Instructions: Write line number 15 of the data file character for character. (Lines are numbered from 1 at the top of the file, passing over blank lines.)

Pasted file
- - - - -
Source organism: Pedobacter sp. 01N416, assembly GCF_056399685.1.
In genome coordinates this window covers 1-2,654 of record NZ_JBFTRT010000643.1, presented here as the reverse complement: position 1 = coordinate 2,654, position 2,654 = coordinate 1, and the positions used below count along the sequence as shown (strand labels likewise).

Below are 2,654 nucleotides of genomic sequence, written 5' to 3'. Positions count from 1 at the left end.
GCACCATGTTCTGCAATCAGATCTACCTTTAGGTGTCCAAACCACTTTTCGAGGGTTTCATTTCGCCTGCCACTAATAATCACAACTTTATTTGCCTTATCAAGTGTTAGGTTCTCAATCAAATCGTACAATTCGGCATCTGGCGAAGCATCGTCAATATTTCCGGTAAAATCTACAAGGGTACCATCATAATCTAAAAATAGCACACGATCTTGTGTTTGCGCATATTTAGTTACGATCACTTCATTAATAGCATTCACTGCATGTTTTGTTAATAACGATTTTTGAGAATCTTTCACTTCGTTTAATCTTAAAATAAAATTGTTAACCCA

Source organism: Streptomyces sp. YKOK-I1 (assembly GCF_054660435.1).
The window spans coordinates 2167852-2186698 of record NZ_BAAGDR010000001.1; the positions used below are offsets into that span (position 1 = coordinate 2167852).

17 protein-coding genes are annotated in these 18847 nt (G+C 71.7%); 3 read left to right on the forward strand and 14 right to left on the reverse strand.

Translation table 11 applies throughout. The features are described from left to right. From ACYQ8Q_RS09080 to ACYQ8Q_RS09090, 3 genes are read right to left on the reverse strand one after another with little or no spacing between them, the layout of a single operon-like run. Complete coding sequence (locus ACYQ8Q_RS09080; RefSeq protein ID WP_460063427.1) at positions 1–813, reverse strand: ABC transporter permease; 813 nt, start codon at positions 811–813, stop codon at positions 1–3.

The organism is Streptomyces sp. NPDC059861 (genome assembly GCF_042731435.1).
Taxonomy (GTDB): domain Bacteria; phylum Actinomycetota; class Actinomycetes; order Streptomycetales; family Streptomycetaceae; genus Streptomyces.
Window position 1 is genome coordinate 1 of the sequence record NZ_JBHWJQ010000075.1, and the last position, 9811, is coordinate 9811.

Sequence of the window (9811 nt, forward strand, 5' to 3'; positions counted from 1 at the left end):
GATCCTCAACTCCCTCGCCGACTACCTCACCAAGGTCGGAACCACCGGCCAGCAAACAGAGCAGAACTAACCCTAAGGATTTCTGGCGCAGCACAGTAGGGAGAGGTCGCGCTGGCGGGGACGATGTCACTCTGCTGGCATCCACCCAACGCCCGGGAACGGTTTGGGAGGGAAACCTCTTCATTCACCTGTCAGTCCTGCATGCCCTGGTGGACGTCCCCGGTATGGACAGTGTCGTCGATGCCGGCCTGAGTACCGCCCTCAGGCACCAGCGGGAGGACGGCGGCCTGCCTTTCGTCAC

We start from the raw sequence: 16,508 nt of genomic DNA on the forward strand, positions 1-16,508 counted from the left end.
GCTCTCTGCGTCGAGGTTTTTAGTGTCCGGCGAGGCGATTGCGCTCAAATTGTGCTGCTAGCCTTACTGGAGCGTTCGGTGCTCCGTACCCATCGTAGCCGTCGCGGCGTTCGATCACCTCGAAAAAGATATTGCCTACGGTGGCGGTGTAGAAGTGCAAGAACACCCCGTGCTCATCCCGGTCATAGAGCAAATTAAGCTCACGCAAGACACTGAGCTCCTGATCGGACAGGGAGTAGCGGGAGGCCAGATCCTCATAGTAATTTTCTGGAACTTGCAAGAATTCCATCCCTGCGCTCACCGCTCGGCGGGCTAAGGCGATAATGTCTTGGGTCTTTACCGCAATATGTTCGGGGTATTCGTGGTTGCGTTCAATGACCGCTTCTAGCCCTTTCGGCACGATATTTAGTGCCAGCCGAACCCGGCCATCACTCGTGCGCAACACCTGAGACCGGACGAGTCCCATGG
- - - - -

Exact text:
GCTCTCTGCGTCGAGGTTTTTAGTGTCCGGCGAGGCGATTGCGCTCAAATTGTGCTGCTAGCCTTACTGGAGCGTTCGGTGCTCCGTACCCATCGTAGCCGTCGCGGCGTTCGATCACCTCGAAAAAGATATTGCCTACGGTGGCGGTGTAGAAGTGCAAGAACACCCCGTGCTCATCCCGGTCATAGAGCAAATTAAGCTCACGCAAGACACTGAGCTCCTGATCGGACAGGGAGTAGCGGGAGGCCAGATCCTCATAGTAATTTTCTGGAACTTGCAAGAATTCCATCCCTGCGCTCACCGCTCGGCGGGCTAAGGCGATAATGTCTTGGGTCTTTACCGCAATATGTTCGGGGTATTCGTGGTTGCGTTCAATGACCGCTTCTAGCCCTTTCGGCACGATATTTAGTGCCAGCCGAACCCGGCCATCACTCGTGCGCAACACCTGAGACCGGACGAGTCCCATGG